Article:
Decreased reaction time variability is associated with greater cardiovascular responses to acute stress
journal contributionposted on 2016-03-08, 13:35 authored by Andrew J. Wawrzyniak, Mark Hamer, Andrew Steptoe, Romano Endrighi
Cardiovascular (CV) responses to mental stress are prospectively associated with poor CV outcomes. The association between CV responses to mental stress and reaction times (RTs) in aging individuals may be important but warrants further investigation. The present study assessed RTs to examine associations with CV responses to mental stress in healthy, older individuals using robust regression techniques. Participants were 262 men and women (mean age = 63.3 ± 5.5 years) from the Whitehall II cohort who completed a RT task (Stroop) and underwent acute mental stress (mirror tracing) to elicit CV responses. Blood pressure, heart rate, and heart rate variability were measured at baseline, during acute stress, and through a 75-min recovery. RT measures were generated from an ex-Gaussian distribution that yielded three predictors: mu-RT, sigma-RT, and tau-RT, the mean, standard deviation, and mean of the exponential component of the normal distribution, respectively. Decreased intraindividual RT variability was marginally associated with greater systolic (B = −.009, SE = .005, p = .09) and diastolic (B = −.004, SE = .002, p = .08) blood pressure reactivity. Decreased intraindividual RT variability was associated with impaired systolic blood pressure recovery (B = −.007, SE = .003, p = .03) and impaired vagal tone (B = −.0047, SE = .0024, p = .045). Study findings offer tentative support for an association between RTs and CV responses. Despite small effect sizes and associations not consistent across predictors, these data may point to a link between intrinsic neuronal plasticity and CV responses.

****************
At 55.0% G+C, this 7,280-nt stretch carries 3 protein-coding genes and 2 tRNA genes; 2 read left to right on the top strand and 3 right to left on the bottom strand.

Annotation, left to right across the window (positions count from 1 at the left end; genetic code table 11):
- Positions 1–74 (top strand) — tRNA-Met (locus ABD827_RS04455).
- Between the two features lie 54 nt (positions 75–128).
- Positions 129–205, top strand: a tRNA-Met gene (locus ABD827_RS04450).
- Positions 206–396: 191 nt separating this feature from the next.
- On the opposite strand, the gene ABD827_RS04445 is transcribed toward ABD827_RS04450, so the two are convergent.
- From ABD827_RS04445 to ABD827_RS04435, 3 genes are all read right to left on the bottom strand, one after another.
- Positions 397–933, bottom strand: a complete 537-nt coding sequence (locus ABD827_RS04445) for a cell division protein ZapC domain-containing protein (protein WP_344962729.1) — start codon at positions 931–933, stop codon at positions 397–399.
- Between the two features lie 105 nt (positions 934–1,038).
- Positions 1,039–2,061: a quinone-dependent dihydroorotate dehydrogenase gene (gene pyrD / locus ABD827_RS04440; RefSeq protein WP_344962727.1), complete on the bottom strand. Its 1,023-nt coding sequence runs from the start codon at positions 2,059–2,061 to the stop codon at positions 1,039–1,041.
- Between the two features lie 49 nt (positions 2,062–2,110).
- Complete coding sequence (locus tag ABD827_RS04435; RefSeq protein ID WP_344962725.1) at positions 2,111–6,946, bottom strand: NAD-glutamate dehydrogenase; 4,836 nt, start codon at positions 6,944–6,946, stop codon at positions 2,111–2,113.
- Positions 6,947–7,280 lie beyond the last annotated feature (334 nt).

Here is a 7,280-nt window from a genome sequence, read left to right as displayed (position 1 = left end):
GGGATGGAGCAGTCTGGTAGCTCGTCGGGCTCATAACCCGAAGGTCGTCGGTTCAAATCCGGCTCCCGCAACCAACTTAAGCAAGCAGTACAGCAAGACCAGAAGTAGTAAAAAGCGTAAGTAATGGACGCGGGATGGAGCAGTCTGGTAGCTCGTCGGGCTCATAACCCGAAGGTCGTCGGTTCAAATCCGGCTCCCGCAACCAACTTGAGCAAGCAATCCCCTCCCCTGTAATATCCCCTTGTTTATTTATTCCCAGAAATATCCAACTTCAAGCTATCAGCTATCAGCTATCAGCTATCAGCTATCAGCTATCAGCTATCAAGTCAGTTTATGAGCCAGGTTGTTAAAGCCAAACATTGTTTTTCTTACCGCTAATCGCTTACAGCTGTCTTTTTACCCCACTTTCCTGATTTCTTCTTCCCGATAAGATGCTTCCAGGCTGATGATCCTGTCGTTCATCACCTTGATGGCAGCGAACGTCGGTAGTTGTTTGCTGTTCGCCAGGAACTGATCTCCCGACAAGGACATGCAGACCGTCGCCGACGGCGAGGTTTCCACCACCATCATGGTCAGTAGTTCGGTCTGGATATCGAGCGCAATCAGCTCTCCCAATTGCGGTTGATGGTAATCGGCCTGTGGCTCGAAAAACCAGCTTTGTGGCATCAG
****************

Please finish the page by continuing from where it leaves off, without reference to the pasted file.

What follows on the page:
This research was supported by the British Heart Foundation RG/05/006 and RG/10/005/28296.
- Sport, Exercise and Health Sciences
CitationWAWRZYNIAK, A.J. ... et al, 2016. Decreased reaction time variability is associated with greater cardiovascular responses to acute stress. Psychophysiology, 53 (5), pp. 739-748.
PublisherPublished by Wiley Periodicals, Inc. on behalf of Society for Psychophysiological Research / © The Authors
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